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Canine Behavior/Jealous Dog



I have a 6 year old English Bulldog. When I'm with him he behaves perfectly fine... however when my mom comes over to babysit my 3 year old daughter he acts up.  For example he'll grab toys and run away with it so my mom will chase him and get the toy from him... or when my mom is giving my daughter a bath he finds a trash can, knocks it over, and chews everything up.  A couple times he even peed in his own bed while my mom was giving my daughter a bath.  I dont know how to fix this because he doesnt behave that way when I'm home. I believe he's jealous and wants my mom's full attention however he doesnt seem to respect her.  Do you have any advise?  Thanks :)


Thank you for your question. It does sound like your dog is making efforts to gain your mother's attention - and it appears to be working as I'm guessing that your mom does chase after him when he gets a toy, or interrupts the bath to deal with the trash picking.

Peeing on his own bed actually sounds more like an anxiety behavior rather than an attention seeking behavior, so it's possible that there's multiple things happening.

I wonder how you mother interacts with him when she's there. Does she engage him, play with him, talk to him, give him treats, toss toys, pet him, etc? Or is all of her attention on her beautiful granddaughter? While you can't necessarily answer this question for when she's babysitting, what ineractions have you observed between her and the dog when you are present?

Does the dog seem to like her? Does she like the dog?

Does your dog have any obedience skills such as Sit, Down (lie down), Leave It, Stay, etc? Does he have long lasting chew toys (e.g. nylabones, marrow bones, antlers, bully sticks, everlasting chew toy, etc) or interactive food puzzle toys that you use such as Kongs, Tricky Treat Balls, Busy Buddy Kibble Nibble or others?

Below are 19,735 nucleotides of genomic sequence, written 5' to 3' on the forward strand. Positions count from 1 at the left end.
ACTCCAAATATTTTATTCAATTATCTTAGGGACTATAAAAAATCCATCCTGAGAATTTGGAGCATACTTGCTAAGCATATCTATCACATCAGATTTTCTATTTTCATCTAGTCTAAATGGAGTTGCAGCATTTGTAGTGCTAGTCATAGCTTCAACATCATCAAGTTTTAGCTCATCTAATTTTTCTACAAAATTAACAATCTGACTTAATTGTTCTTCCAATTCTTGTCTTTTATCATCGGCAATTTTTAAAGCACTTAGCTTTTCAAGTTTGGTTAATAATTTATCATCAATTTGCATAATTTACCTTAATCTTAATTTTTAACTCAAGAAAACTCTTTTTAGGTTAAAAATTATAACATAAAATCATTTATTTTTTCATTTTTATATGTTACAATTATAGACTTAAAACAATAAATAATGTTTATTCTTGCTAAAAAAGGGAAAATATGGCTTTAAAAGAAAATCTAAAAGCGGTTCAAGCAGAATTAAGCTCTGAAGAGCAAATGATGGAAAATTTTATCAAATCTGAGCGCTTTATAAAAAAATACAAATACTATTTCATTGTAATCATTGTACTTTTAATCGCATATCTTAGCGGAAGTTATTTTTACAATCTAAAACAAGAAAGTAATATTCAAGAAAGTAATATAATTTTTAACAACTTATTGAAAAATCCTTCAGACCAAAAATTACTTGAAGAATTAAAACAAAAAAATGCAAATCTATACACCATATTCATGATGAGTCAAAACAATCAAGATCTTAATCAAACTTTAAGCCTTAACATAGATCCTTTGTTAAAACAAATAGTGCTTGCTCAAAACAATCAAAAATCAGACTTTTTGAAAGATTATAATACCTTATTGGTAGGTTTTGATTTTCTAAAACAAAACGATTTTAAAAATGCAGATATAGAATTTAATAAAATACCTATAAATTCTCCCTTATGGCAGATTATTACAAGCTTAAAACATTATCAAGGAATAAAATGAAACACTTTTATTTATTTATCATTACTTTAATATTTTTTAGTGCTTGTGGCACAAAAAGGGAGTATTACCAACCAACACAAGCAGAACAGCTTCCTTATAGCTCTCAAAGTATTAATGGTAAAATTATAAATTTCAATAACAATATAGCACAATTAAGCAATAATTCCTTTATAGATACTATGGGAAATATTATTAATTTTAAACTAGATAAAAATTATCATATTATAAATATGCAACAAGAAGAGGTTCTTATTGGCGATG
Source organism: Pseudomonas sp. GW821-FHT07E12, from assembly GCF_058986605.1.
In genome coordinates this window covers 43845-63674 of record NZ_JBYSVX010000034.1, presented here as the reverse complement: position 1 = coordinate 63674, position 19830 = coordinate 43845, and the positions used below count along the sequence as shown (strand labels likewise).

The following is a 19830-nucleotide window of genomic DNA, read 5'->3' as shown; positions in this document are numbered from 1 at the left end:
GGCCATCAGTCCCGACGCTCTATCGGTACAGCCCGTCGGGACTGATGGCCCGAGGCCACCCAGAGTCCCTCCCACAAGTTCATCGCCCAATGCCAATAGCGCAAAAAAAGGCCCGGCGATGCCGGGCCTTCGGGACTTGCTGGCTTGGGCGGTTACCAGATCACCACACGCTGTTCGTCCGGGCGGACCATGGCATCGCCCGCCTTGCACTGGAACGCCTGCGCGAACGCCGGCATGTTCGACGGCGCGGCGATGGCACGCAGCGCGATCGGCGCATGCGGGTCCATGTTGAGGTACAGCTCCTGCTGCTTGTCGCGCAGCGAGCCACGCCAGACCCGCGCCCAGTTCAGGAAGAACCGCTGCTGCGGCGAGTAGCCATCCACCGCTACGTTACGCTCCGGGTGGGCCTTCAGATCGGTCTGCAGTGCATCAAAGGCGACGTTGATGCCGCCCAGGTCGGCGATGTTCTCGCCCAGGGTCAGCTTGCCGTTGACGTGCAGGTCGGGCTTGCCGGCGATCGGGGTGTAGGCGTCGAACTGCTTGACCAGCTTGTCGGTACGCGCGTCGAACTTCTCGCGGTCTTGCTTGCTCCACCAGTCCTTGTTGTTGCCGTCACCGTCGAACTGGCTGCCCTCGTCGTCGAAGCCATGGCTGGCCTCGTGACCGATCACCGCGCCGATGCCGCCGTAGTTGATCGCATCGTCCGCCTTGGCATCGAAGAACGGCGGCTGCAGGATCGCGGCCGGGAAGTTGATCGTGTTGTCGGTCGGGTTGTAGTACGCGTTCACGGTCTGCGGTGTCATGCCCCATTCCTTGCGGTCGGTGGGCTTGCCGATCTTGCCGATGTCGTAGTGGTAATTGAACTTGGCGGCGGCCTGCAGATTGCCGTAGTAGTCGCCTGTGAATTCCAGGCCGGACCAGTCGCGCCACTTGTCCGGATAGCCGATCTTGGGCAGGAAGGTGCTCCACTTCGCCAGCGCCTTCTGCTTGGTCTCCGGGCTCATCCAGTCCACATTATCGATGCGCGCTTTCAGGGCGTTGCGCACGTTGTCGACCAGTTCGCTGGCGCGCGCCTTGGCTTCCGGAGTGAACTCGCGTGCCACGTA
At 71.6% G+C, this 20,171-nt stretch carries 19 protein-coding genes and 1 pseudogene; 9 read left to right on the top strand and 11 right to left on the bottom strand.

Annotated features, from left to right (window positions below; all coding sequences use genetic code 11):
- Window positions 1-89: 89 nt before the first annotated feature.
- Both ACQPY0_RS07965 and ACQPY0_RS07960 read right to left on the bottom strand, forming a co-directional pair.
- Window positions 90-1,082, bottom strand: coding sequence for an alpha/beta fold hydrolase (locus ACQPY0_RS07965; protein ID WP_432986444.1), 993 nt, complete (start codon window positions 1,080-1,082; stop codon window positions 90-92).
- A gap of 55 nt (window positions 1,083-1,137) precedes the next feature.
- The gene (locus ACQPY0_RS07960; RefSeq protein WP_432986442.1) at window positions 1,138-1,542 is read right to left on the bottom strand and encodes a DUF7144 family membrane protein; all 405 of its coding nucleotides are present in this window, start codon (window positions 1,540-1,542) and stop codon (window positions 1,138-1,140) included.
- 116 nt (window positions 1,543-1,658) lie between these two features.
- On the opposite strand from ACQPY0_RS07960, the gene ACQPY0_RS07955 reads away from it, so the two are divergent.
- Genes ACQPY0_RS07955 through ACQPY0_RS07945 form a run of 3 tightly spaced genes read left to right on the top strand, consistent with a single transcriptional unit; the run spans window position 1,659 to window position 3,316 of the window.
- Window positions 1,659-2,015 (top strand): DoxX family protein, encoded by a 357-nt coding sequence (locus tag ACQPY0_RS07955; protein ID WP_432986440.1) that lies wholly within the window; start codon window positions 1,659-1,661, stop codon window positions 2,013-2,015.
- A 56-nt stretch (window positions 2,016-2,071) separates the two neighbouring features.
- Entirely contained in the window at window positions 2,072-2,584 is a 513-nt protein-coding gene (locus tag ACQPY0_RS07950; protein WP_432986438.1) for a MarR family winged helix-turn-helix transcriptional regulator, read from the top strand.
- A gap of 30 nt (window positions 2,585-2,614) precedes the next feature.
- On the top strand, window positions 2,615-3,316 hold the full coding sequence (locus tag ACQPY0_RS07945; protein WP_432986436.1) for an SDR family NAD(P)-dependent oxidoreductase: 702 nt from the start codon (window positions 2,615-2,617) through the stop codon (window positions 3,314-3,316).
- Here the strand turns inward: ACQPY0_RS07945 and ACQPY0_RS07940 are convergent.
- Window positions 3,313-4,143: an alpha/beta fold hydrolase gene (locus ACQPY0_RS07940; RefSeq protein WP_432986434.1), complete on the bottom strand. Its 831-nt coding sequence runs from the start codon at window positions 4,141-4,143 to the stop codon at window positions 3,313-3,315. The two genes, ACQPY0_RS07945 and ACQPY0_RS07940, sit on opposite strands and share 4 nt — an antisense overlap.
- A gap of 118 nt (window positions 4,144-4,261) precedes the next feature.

This may be as eaasy as just providing him with a snack Kong when she needs to bathe the baby or other activities where her attention can't be divided between the dog and the baby. You can fill a Kong with individual items or mixtures of things. I tend to mix down high fat items such as peanut butter or cream cheese with lower fat items such as nonfat plain yogurt, applesauce (no corn syrup), low fat cottage cheese, pumpkin puree, sweet potato puree, etc. You can mix these items together, fill the Kong and then freeze it so that you have them ready to go. Then, when it's bath time, give the dog an activity to occupy him. If necessary, you can confine him to a room where he can't cause damage such as a bedroom that doesn't have trash cans within access. Or if he is comfortable in a crate, then he can have his Kong inside his crate. Do this as a routine activity with you when you're home regularly so that it's not just associated with the more stressful situations of your mom babysitting when you're not home.